13 October 2022

TFI Friday: Trialling a 4-Day Working Week

Steve Halsall

Red Tiger Consulting


Work-life balance is important in employee engagement and retention. In a recent YouGov poll, 55% of working parents would consider leaving their job if they found another that offered more flexible options. In addition, from a hiring perspective the survey found that 8 in 10 parents would likely apply for a role that listed flexible working options, with only 3 in 10 parents likely to apply for a role that did not list flexible working options.

October is the month where I start a three-month trial for compacting my hours into a four-day working week. It is quite fitting that it is also National Work Life Week – an annual campaign for employers and employees to focus on well-being at work and work-life balance.

One of the reasons that my brother and I set up Red Tiger Talent was to allow both of us the flexibility to work around our family commitments. This is the logical next step for Red Tiger Talent, to trial a reduced working week in order to allow me to improve my work life balance.

Flexible Working: What Are My Motivations for this Change?

Having my own business means that there is always a blurring of lines between work and personal time. There is no doubt that we work hard and put in solid hours each week. For example, the other day, I had a call at 8pm with a candidate who is in a different time zone. The nature of our work means that we tend to have conversations before or after work with candidates (for privacy reasons), although that has changed with increased home working. Work can also impact on downtime at the weekends, to be fair it is an exception rather than the norm, but I have occasionally had to speak to candidates over the weekend.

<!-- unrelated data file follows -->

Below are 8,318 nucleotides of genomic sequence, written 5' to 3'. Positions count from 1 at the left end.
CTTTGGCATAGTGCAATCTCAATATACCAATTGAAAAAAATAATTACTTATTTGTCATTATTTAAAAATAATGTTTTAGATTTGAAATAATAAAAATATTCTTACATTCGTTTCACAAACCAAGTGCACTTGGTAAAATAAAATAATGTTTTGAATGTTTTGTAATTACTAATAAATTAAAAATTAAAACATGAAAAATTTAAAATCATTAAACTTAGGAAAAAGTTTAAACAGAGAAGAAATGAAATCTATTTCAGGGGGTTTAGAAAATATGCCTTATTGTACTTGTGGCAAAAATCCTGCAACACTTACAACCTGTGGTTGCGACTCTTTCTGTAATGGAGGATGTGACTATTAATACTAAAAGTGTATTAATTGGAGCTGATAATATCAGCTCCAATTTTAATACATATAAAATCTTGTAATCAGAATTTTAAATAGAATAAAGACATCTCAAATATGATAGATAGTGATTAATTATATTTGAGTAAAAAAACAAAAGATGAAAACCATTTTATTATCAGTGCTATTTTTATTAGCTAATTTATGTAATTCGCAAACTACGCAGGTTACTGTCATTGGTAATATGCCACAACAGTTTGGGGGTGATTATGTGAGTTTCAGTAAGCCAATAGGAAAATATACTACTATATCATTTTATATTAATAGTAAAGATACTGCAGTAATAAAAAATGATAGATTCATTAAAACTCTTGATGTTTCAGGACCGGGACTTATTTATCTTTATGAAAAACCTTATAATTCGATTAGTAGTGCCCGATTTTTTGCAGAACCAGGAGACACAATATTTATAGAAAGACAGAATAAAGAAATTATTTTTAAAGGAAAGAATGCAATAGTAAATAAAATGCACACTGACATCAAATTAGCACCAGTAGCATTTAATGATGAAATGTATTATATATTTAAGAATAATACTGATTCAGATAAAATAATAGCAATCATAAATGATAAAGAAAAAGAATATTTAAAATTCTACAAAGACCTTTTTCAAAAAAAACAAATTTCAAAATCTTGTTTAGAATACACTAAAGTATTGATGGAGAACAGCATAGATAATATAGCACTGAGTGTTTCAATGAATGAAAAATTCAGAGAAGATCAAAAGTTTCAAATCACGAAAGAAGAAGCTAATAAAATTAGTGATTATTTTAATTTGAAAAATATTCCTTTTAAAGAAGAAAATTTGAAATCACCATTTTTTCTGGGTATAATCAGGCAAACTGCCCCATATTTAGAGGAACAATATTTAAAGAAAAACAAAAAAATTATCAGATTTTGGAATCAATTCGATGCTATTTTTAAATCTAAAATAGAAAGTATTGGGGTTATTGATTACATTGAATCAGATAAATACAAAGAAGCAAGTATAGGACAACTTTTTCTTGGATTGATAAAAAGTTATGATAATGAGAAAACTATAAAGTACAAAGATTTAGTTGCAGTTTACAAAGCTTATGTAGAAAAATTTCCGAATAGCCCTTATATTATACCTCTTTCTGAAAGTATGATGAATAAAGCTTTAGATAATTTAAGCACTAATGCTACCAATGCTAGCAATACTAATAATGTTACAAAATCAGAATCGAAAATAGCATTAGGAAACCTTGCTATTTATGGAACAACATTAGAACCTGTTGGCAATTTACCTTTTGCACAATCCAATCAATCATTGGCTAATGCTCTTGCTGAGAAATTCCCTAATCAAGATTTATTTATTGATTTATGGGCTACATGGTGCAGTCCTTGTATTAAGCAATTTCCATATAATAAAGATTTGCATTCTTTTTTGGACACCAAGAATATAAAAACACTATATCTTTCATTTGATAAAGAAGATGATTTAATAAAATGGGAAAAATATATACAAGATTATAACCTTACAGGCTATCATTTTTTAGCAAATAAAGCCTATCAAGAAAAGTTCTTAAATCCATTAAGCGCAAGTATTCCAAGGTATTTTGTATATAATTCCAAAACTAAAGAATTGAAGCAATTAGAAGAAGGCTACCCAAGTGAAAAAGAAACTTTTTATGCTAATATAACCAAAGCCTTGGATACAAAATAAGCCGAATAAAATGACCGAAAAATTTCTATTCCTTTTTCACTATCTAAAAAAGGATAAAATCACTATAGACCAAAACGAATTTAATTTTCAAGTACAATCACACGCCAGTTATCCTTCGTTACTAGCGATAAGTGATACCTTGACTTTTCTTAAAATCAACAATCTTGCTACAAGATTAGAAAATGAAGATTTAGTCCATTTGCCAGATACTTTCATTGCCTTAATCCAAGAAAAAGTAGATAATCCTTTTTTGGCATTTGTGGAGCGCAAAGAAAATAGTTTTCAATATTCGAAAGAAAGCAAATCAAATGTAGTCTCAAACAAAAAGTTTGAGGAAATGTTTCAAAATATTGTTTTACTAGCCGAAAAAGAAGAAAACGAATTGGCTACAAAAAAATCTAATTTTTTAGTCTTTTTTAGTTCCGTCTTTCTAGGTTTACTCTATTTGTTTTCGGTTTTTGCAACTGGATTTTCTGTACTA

flexible working a 4 day week - digital detox on kili trek
Digital detox?

This blurring of lines also happens on annual leave. It is only on my well documented trip to Tanzania to climb Mt. Kilimanjaro that I managed to have a complete blanket ban on work related things (largely due to lack of WiFi and 4G). It is fair to say that on other holidays where internet connection is available (such as my recent trip with the kids to the Lakes) I will often get distracted into doing work related activities.